Technology 3 min read

New Nano-diamond Battery can Last Thousands of Years

Tyler Lastovich / Unsplash.com

Tyler Lastovich / Unsplash.com

NDB, a California-based battery company, has allegedly developed and successfully tested a nano-diamond battery that could last for thousands of years.

Imagine an auto-battery pack that lasts nearly a century or a power source that can help power smartphones for nine years.

As surreal as these claims may seem, we might be closer to realizing them than you imagined. And that’s because of a newly-tested proof-of-concept, nuclear waste-fueled nano-diamond battery.

Nuclear plant facilities across the world usually leave a massive quantity of nuclear waste. Not only are these wastes toxic, but they can last for thousands of years.

As a result, nuclear waste poses a challenge for parties that have to dispose of — bury and encase — it safely. However, a California-based battery company, NDB, has found a way to utilize the waste safely.

Rather than bury it deep within the Earth, NDB says it can use the radioactive waste to generate power in its nanodiamond batteries.

In a statement about the project, NDB’s chief strategy officer Neel Naicker said:

“Imagine a world where you wouldn’t have to charge your battery at all for the day. Now imagine for the week, for the month… How about for decades? That’s what we’re able to do with this technology.”

So, how does it work?

Creating a Nano-diamond Battery that can Last a Thousand Years

The process begins with processing graphite nuclear waste into a pure form. After that, the team simply has to convert the pure graphite into diamonds.

As nuclear waste around the diamond decays, it interacts with the carbon to generate electricity.

According to NDB, the battery never needs to recharge. Even better, it can power a device throughout a user’s lifetime and beyond, depending on the power drain.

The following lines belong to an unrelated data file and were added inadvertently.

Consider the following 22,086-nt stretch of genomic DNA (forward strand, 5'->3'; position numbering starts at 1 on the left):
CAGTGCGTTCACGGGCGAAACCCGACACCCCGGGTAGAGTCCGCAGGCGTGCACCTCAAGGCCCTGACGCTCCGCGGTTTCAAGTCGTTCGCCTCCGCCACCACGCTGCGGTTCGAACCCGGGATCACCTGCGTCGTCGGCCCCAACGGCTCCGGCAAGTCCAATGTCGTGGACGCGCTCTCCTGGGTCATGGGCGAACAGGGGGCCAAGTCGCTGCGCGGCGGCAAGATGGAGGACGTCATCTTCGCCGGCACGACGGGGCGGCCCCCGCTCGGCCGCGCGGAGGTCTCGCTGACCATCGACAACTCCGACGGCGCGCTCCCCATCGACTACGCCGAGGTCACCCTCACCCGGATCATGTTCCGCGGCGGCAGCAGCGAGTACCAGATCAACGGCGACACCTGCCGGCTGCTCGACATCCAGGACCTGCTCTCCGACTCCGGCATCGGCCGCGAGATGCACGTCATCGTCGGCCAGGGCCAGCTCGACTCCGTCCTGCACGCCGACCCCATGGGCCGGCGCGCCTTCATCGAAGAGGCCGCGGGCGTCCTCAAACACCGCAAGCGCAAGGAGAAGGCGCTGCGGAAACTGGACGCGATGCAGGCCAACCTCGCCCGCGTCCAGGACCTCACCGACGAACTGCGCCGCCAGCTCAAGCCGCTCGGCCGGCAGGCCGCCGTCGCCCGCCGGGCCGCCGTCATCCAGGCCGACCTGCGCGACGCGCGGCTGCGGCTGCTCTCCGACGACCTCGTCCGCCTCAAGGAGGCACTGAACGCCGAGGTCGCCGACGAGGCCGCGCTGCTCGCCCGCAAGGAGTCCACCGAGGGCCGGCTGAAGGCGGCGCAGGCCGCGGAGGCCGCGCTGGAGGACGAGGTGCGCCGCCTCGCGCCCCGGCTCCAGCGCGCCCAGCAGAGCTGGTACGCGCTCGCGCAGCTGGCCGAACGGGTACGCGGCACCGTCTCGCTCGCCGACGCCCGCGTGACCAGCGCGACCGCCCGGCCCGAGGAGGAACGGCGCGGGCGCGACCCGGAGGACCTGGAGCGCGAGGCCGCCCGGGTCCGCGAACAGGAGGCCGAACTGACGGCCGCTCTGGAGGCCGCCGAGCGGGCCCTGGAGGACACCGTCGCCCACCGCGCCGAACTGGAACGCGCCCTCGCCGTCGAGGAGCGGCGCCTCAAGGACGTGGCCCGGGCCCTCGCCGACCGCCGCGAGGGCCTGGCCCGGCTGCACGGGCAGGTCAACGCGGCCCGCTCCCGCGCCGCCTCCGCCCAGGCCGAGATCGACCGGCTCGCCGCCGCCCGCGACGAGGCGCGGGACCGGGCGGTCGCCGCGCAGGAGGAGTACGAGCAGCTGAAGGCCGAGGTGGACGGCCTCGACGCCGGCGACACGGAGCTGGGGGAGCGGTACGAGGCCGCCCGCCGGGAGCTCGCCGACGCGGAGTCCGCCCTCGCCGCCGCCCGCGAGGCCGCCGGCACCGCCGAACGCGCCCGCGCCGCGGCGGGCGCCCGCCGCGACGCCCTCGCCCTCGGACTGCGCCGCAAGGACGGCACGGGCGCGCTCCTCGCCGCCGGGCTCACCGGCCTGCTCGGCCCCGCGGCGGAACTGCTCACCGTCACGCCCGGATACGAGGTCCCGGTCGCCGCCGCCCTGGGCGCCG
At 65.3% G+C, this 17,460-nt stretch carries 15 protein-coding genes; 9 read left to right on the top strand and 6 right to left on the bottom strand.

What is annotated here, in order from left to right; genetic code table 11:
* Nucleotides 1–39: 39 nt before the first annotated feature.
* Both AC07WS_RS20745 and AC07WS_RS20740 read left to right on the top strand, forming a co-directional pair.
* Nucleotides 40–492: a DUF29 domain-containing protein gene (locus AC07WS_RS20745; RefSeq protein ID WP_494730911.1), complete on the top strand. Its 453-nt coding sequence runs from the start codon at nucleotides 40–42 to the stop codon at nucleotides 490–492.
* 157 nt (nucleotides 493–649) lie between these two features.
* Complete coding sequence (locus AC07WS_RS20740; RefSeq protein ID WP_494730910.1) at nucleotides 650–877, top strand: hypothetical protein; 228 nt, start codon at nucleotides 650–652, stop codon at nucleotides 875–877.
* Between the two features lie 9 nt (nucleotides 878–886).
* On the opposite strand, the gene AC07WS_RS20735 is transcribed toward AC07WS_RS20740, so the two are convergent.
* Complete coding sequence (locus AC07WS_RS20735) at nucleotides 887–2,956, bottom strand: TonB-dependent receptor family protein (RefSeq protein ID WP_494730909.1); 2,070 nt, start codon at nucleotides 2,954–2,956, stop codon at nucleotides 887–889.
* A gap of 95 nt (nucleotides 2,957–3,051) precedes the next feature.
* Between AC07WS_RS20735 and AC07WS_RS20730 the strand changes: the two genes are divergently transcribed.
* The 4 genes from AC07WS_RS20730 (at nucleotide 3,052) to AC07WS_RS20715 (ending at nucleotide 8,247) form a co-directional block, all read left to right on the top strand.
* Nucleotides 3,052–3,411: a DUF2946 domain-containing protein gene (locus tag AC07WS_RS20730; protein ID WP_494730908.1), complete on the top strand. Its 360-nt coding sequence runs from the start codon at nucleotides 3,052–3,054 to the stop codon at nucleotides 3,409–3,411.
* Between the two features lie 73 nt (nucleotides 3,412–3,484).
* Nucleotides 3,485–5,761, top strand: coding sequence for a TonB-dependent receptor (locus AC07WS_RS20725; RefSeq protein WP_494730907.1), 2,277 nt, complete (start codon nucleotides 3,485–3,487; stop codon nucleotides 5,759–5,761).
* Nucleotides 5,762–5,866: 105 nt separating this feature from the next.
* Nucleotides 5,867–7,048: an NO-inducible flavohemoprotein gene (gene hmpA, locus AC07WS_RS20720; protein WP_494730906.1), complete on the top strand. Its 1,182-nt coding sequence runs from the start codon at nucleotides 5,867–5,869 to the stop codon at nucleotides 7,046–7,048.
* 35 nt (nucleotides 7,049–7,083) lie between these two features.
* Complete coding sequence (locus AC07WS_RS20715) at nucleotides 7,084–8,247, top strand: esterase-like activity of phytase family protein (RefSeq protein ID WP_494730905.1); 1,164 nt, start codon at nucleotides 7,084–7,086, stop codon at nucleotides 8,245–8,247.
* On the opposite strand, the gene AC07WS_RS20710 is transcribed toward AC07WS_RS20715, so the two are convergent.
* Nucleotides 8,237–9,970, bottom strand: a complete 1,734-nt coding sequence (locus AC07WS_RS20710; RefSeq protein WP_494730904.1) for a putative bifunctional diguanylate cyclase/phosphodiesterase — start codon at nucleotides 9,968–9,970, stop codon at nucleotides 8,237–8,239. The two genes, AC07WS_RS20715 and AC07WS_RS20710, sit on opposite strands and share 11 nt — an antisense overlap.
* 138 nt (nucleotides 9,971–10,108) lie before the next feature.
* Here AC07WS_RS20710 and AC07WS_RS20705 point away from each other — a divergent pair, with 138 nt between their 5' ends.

The nanodiamond battery can power smartphones, satellites, and medical products such as pacemakers. It’s also useful in remote areas where routine maintenance might be challenging.

Although the company hasn’t created a prototype, it says it has a proof of concept. Be that as it may, skeptics have raised some issues with some of NDB’s claims.

For example, Steven Novella of the NEUROLOGICA blog wonders how the batteries will attain sufficient output to be as effective as the developers claim.

This all sounds great,” Novella says. “But there is a critical factor left out… What is the power density of these devices?

Meanwhile, NDB says it would start working on a prototype as soon as the COVID-19 quarantines ease. The company hopes to produce a working prototype in less than two years.

Read More: Scientists Develop an Incombustible Lithium-ion Battery

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Sumbo Bello

Sumbo Bello is a creative writer who enjoys creating data-driven content for news sites. In his spare time, he plays basketball and listens to Coldplay.

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